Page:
We don't often think of these sectors of the economy because for most people they are out of sight and therefore out of mind. And, until the last decade food and energy have been so consistently cheap in the last 60 years or so, that few people ever paused to ponder the fact that it takes energy to get energy. And, after all, cheap energy is an indication that it takes very little energy to extract huge amounts of energy from the environment. So, why worry about that?

However, as food and energy costs have risen dramatically in the last decade, the public and policymakers have begun to notice. What they don't seem to understand is that this rise results from the fact that it is now taking significantly more energy (and therefore money) to extract the energy we desire, both from fossil fuels in the ground and farm crops on the land (yields of which are currently heavily dependent on fossil fuel inputs). An obvious symptom is that wealth is flowing into the energy-gathering sectors of the economy mentioned above. But, that means there is less wealth left for the other sectors of the economy where the vast majority of people work, at least in so-called developed countries.

Still, as costs to extract energy continue to rise for those in the energy-gathering sectors of the economy, even their profits and wages will ultimately get squeezed. Yes, everyone eventually suffers when society must use more and more energy just to get the energy it needs to allow the non-energy parts of the economy to function properly.

Since 86 percent of the energy consumed worldwide is derived from burning finite fossil fuels, we are faced with a serious dilemma. Eventually, the energy we get from these fuels will turn down--and not for the reason that most people think. The world continues to extract more gross energy in the form of oil, natural gas, and coal each year. And yet, it takes energy to find, extract, refine and deliver that energy to society. So, are we still getting more net energy from those fuels each year? No one knows the answer.

One thing is clear. Because fossil fuels are finite, one day their rate of extraction will peak and then begin an irreversible decline. When that will occur, no one can know. But, before that happens--perhaps many, many years before it happens--the net energy from fossil fuels will peak and then begin an irreversible decline.

There are clues, obvious clues, that we may be nearing a net energy peak, even as the energy companies tout new records of gross fossil fuel extraction. High prices and now shrinking profits are evident in the oil and gas industry. Executives in the linked article give many explanations for falling profits, but none of them have to do with the declining net energy from their extractive activities. And, if the executives understand the latter cause--and I'm not sure they do--announcing it would hardly boost oil company stock prices.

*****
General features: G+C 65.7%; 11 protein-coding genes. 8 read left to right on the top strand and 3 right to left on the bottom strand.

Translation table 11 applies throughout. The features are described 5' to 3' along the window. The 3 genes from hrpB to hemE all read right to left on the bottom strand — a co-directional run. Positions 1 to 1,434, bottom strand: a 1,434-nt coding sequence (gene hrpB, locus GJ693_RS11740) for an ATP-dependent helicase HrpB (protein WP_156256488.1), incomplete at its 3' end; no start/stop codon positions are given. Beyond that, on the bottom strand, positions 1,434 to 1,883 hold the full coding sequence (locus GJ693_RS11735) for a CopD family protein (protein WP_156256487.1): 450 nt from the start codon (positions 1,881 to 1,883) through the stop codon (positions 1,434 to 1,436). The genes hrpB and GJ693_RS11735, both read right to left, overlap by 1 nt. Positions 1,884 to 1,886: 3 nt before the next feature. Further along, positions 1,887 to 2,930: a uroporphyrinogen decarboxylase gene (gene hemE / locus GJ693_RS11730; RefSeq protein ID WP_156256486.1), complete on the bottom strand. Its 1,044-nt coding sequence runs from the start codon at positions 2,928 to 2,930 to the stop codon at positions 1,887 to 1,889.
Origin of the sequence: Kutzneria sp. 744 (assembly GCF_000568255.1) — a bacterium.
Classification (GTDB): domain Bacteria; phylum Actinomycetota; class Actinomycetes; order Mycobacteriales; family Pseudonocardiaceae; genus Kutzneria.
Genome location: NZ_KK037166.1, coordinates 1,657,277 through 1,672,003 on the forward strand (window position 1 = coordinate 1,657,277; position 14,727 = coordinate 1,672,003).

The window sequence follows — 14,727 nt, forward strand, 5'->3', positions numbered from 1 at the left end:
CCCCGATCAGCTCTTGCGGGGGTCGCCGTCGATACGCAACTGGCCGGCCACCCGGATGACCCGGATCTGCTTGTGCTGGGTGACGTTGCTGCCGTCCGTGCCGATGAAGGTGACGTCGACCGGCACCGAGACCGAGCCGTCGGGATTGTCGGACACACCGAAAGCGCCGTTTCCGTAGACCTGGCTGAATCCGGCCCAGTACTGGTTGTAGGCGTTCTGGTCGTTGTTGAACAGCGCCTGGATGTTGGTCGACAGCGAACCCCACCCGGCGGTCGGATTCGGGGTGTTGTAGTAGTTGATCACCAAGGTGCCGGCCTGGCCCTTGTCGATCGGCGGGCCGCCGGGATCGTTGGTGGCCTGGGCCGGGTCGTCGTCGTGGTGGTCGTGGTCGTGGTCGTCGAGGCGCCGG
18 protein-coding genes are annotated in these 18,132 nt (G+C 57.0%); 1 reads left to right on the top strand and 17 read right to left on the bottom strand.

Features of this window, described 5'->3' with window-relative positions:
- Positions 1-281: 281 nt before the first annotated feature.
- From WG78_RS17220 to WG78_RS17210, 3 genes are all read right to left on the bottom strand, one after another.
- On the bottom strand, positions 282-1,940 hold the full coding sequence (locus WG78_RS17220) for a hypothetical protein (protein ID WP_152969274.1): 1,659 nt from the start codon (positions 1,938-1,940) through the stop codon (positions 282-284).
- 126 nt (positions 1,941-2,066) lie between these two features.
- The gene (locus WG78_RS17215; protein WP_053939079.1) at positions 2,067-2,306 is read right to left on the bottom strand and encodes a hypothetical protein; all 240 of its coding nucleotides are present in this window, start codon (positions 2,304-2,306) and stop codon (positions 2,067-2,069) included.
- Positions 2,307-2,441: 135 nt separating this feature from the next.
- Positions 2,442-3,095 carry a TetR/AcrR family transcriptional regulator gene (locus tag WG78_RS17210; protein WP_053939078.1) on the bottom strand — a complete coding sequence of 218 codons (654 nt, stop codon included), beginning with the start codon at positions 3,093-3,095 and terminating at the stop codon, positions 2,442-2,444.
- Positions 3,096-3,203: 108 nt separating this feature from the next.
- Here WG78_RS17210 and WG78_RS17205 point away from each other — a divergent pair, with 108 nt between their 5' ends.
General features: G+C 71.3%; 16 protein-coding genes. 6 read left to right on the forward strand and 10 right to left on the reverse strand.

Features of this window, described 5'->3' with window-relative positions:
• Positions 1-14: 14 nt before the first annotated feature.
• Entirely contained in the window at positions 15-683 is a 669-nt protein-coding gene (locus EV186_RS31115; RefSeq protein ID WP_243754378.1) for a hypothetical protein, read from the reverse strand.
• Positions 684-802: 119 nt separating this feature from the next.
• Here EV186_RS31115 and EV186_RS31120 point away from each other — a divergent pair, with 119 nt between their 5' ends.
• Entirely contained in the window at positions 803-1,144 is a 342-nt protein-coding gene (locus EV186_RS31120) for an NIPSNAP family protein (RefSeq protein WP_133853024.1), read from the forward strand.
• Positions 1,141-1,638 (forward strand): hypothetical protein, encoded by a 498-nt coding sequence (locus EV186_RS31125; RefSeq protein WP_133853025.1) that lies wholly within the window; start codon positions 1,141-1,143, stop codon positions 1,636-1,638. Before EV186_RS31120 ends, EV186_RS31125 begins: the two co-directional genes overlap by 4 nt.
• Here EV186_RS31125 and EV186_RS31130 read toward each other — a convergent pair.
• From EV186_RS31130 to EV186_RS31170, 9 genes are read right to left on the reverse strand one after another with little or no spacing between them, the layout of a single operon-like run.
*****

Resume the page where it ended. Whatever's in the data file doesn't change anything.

But the word is out now that high costs for developing new fossil fuel energy sources are finally biting into energy company profits despite continuing high prices for oil and rebounding prices for natural gas.

One way the companies are fighting the high cost of developing new resources is simply to cut back on investment. But, this could create a self-reinforcing cycle in which exploration and development cutbacks lead to supply reductions worldwide which lead to higher prices which lead to recession and thus lower demand--and finally to much lower prices which discourage exploration and development.

But, back to my answer to the question, "Are we still getting more net energy from those [fossil] fuels each year?" My answer was that nobody knows. It's curious that in the information age no one has thought to examine this question very deeply except a few energy researchers who have been too ill-funded to gather and analyze extensive data on the subject. Charlie Hall and his students come to mind. They have gone to heroic lengths to obtain at least some data and analyze it in order to explore this question.

It is instructive that the premier energy statistics agency on the planet, the U.S. Energy Information Administration (upon which I rely heavily for accurate historical energy statistics), does not even have a category in its tables for net energy, nor any mention of it (in the sense I mean it) anywhere on its site that I can find.

The real peak then in fossil fuel energy will come not when the rate of extraction of oil or coal or natural gas peaks. As far as society is concerned, it will come when the net energy from these sources peaks and begins to decline. The fact that we won't even be able to see this when it arrives means we're headed for trouble already.

Kurt Cobb is an author, speaker, and columnist focusing on energy and the environment. He is a regular contributor to the Energy Voices section of The Christian Science Monitor and author of the peak-oil-themed novel Prelude. In addition, he has written columns for the Paris-based science news site Scitizen, and his work has been featured on Energy Bulletin (now, The Oil Drum,, Econ Matters, Peak Oil Review, 321energy, Common Dreams, Le Monde Diplomatique and many other sites. He maintains a blog called Resource Insights and can be contacted at

Sunday, March 09, 2014

Ukraine, Russia and the nonexistent U.S. oil and natural gas "weapon"

Commentators were falling all over themselves last week to announce that far from being impotent in the Ukraine crisis, the United States had a very important weapon: growing oil and natural gas production which could compete on the world market and challenge Russian dominance over Ukrainian and European energy supplies--if only the U.S. government would change the laws and allow this bounty to be exported.